A few minutes every morning is all you need.
Stay up to date on the world's Headlines and Human Stories. It's fun, it's factual, it's fluff-free.
The final four days of February saw many of the biggest names in the US Republican Party gather for the annual Conservative Political Action Conference (CPAC). Since its inception more than four decades ago, CPAC has become a must-attend event for conservative politicians, media figures and activists.
This year’s conference ended with a keynote speech by President Donald Trump, who has appeared at the conference every year since winning the 2016 election.
Other notable speakers at the conference included Vice President Mike Pence, members of Trump’s family, including Ivanka Trump and Donald Trump Jr., as well as Nigel Farage, the British politician and former UKIP leader who was one of the most vocal supporters of Brexit.
The Conservative Political Action Conference
This year’s CPAC was held at the Gaylord National Resort & Conference Center in National Harbor, Maryland. Estimates for total attendance at CPAC 2020 haven’t been released, but last year’s conference saw more than 19,000 people in attendance.
CPAC was founded by two conservative political groups, the American Conservative Union and Young Americans for Freedom. Ronald Reagan gave the keynote address at CPAC’s first conference, in 1974. He was elected president just six years later.
Since then, CPAC has become a regular stop for conservative politicians and public figures, especially those who have presidential aspirations.
President Trump at CPAC
Trump has been a regular figure at CPAC throughout the 2010s, though during the Republican Primary in 2016 he pulled out at the last minute to make appearances in Kansas and Florida (both states he carried in the general election).
Since winning the 2016 election, Trump has spoken every year and given the closing keynote speech multiple times.
This year, Trump’s appearance as the keynote speaker came shortly after his press conference announcing the steps the US government was taking to handle the coronavirus.
Trump spoke for under an hour and a half on Saturday night to a supportive CPAC crowd, many of whom could be seen wearing Trump’s signature “Make America Great Again” hat.
He also criticized the Democratic presidential candidates, referring to many of them via the nicknames he’s coined, such as “Mini Mike" for billionaire Mike Bloomberg. He also discussed a host of common topics like the economy and border security. He ended the speech by hugging and kissing an American flag that was set up on the stage.
In 2018, Trump used his CPAC speech to tout political victories, including the passing of a major tax cut, claiming he might be “the only person that actually fulfilled more promises than he made.”
In his 2019 speech, given on March 2, Trump spoke about “the collusion delusion” related to the investigation into his campaign’s alleged dealings with Russia. The president criticized Special Counsel Robert Mueller and the team conducting the investigation.
The Mueller Report, which detailed their findings, was released later that month.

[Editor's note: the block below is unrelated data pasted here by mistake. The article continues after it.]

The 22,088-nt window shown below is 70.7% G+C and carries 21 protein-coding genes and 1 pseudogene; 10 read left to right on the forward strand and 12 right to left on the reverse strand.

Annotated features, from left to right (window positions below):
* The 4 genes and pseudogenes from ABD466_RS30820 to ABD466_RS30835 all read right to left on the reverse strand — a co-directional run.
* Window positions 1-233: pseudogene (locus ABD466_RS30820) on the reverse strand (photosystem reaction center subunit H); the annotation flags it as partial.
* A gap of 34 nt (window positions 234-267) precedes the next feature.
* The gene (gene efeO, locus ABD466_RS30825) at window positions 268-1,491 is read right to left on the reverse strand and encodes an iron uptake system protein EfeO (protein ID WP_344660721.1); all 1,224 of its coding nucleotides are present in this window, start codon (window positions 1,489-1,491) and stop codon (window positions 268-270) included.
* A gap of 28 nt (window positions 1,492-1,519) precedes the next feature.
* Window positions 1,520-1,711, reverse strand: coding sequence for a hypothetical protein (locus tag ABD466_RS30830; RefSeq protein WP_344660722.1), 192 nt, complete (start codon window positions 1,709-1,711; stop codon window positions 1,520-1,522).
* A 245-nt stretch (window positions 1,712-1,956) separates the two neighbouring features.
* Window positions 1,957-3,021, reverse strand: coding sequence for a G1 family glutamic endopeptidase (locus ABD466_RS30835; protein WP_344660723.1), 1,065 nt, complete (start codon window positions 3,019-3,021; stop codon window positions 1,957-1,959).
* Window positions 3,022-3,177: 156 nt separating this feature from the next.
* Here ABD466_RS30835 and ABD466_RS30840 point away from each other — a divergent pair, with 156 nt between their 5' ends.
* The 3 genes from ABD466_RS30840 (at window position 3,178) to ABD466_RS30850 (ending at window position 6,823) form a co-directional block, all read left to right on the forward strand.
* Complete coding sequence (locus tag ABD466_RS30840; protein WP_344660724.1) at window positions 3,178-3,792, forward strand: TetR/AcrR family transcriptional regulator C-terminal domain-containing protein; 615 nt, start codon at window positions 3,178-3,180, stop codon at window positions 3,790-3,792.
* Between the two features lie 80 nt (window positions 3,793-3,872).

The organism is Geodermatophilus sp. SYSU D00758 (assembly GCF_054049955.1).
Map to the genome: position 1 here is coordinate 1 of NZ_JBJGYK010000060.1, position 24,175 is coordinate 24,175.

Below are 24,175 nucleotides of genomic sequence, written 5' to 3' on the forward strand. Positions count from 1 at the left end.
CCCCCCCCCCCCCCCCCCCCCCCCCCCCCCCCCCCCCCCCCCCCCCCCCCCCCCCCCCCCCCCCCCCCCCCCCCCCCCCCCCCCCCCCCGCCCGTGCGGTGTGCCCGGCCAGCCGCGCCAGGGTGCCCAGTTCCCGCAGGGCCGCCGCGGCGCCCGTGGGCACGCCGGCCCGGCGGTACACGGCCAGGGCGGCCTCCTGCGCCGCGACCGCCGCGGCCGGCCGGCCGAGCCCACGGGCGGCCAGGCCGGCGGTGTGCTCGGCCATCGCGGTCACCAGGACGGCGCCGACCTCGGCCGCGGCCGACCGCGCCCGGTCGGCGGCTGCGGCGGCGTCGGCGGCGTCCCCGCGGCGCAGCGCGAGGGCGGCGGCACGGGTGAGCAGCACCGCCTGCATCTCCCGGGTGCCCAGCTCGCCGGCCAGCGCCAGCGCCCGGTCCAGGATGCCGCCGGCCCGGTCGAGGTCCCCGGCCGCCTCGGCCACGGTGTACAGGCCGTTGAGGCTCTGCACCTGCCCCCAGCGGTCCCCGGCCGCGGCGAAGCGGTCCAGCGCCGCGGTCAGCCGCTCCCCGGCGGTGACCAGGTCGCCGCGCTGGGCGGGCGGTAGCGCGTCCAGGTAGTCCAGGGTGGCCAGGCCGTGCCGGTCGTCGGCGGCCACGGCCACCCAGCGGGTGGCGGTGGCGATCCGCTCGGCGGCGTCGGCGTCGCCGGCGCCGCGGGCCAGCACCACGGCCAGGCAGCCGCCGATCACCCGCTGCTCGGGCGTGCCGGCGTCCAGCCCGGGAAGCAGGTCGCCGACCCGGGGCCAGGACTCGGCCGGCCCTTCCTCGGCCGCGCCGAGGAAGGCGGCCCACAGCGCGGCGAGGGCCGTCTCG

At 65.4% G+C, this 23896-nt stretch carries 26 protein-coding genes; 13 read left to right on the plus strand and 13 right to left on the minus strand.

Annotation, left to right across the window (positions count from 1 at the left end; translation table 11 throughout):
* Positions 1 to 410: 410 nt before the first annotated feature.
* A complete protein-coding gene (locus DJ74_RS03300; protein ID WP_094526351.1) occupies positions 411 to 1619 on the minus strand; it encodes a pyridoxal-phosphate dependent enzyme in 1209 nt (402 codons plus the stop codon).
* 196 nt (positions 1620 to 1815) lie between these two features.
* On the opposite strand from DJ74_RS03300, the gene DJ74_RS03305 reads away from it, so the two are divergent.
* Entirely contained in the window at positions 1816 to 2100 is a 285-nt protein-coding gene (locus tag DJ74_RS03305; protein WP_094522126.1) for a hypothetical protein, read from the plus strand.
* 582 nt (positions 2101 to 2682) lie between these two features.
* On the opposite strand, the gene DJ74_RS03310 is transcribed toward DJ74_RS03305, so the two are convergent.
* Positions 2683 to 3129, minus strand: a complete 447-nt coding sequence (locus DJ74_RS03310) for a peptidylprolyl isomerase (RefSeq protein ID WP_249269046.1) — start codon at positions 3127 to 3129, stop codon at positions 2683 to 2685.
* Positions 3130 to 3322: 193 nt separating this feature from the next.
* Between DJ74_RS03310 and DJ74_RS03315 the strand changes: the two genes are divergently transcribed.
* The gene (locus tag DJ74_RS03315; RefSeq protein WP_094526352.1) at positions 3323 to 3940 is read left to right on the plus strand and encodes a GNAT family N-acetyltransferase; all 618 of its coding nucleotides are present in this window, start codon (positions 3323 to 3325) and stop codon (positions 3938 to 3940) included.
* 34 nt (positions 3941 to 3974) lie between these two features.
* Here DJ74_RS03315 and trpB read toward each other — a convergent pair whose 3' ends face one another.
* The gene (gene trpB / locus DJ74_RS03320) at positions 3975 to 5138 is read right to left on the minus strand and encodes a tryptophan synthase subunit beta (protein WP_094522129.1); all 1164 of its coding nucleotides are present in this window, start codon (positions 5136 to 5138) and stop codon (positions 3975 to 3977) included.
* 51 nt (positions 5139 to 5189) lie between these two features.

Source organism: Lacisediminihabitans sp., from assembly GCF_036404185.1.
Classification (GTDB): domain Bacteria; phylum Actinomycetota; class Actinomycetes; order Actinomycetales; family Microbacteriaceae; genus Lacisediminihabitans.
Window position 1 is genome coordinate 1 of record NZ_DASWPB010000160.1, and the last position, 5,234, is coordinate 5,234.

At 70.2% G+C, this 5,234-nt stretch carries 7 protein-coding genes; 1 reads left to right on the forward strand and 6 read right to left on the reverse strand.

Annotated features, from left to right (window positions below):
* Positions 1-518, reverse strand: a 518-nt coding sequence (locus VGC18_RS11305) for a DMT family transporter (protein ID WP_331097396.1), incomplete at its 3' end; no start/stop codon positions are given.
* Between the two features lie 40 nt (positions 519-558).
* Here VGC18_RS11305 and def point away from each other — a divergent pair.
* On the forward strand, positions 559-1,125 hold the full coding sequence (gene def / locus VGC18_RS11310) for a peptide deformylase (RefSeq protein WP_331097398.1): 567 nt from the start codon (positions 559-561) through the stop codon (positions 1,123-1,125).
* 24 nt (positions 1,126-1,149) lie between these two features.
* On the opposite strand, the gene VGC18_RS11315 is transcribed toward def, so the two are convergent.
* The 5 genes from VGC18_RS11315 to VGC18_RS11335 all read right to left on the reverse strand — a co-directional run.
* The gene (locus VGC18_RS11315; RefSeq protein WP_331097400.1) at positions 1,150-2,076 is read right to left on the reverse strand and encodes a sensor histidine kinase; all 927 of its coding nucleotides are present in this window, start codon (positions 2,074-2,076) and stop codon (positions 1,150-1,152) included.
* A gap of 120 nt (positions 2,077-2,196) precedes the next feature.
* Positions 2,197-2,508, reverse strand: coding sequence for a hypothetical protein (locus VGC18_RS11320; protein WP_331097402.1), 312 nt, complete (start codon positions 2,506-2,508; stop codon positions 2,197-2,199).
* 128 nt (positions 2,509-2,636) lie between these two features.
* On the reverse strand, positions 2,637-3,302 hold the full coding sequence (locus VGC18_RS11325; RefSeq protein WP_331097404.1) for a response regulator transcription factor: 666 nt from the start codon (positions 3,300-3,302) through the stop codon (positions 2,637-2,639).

CPAC attacks socialism
On the conference’s agenda were multiple speeches and presentations devoted to the ills of socialism, including Thursday morning’s “Socialism: Wrecker of Nations and Destroyer of Societies” and Friday’s “Socialism & The Great Awokening.”
These forums were addressing progressive politicians like Senator Bernie Sanders, one of the frontrunners for the Democratic nomination for president. Sanders and Representative Alexandria Ocasio-Cortez, both of whom identify as Democratic Socialists, are frequently criticized by Fox News and other conservative news outlets for their policy views.
Each year at CPAC speakers also take specific aim at political rivals, both across the aisle and within the Republican Party. Charlie Kirk, founder of Turning Point USA and a conservative celebrity on Twitter, gave a speech in which he said the 2020 election was a choice between “a free Republic…or a failed socialist experiment.”
Kirk then encouraged the booing of Republican Senator Mitt Romney, saying the senator should be booed every time his name is mentioned because he “lied to every single person in this room."
Romney was the only Republican to vote to impeach Trump. It marked the first time in history that a member of congress had voted to remove a member of his or her own party from the presidency.
The future of the conservative movement
One question that came out of the conference was who would be following Trump as the leader of the conservative movement. As noted by Politico, this year’s CPAC had in attendance a who’s who of people who may be expected to step up in 2024 to campaign for president. Regardless of whether Trump wins in 2020, the Republican Party will need a new candidate in 2024.
A woman at the conference was seen wearing a “Nikki 2024” ball cap, a reference to Nikki Haley, the former governor of South Carolina and the US Ambassador to the United Nations from 2017 to 2018. Haley has been described as a rising star in the Republican Party since her 2010 win in South Carolina.
Haley has also come out as a regular defender of Trump, calling him “truthful” when asked about statements that have also been labeled as misleading or outright lies. She also defended his phone call with Ukrainian President Volodymyr Zelensky that eventually led to Trump’s impeachment.
Other possible contenders for the Republican nomination in 2024 in attendance included Pence, Texas Senator Ted Cruz (who ran against Trump in 2016), and the freshman senator from Missouri, Josh Haley, another “rising star” in the Republican Party who gained recognition as an outspoken ally of Trump during the impeachment trial.